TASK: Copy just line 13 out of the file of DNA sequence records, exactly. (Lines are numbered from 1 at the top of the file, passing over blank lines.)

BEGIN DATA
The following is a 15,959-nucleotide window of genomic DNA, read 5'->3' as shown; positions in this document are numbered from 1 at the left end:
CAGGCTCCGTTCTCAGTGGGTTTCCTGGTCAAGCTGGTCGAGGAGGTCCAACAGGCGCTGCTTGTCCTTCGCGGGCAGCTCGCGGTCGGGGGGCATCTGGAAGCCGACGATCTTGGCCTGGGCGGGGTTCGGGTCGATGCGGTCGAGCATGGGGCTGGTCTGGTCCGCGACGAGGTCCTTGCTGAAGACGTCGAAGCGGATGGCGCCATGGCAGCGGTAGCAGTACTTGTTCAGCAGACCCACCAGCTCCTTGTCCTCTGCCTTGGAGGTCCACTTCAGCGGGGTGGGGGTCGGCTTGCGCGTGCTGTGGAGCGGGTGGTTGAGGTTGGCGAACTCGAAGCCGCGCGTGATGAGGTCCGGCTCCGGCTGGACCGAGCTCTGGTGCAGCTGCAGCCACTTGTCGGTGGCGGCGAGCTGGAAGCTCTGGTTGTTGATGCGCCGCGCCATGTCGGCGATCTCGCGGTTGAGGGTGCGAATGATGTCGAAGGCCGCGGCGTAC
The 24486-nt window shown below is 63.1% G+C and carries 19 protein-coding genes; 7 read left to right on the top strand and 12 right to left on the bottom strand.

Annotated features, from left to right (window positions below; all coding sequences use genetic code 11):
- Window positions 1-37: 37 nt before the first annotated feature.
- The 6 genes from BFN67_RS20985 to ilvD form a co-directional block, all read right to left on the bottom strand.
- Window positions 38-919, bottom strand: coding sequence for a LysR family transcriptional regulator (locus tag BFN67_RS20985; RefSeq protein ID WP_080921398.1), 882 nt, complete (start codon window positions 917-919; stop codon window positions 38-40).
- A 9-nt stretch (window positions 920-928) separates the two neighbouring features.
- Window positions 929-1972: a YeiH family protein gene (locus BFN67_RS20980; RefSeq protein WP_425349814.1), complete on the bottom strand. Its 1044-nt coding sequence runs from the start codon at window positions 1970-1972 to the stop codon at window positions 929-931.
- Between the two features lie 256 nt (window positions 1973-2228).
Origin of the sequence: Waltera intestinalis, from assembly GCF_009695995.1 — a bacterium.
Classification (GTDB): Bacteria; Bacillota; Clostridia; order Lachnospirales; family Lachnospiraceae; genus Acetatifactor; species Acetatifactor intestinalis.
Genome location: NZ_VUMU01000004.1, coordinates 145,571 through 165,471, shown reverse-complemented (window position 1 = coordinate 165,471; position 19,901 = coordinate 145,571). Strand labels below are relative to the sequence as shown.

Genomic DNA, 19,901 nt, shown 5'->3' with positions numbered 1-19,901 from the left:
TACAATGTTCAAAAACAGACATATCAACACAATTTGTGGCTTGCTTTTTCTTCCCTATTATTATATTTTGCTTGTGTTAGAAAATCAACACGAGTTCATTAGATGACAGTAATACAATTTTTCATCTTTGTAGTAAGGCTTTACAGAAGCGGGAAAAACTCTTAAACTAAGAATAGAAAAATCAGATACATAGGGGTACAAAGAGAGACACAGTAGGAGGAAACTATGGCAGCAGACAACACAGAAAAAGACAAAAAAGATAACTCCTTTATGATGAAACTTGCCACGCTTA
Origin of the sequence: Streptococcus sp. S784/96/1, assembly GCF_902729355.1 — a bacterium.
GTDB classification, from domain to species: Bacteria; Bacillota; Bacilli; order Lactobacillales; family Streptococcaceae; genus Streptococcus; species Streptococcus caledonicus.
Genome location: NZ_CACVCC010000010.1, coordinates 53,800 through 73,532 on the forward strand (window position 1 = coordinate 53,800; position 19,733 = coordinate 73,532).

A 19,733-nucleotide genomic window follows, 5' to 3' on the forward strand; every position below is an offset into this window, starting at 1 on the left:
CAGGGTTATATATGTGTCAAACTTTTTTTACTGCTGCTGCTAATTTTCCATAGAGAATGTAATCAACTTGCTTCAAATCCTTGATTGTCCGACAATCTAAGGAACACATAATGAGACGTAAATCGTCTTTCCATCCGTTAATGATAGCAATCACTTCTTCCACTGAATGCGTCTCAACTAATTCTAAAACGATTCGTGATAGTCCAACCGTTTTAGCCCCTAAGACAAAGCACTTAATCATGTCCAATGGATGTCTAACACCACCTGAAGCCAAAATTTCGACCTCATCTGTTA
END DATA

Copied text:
Genome location: NZ_VUMU01000004.1, coordinates 145,571 through 165,471, shown reverse-complemented (window position 1 = coordinate 165,471; position 19,901 = coordinate 145,571). Strand labels below are relative to the sequence as shown.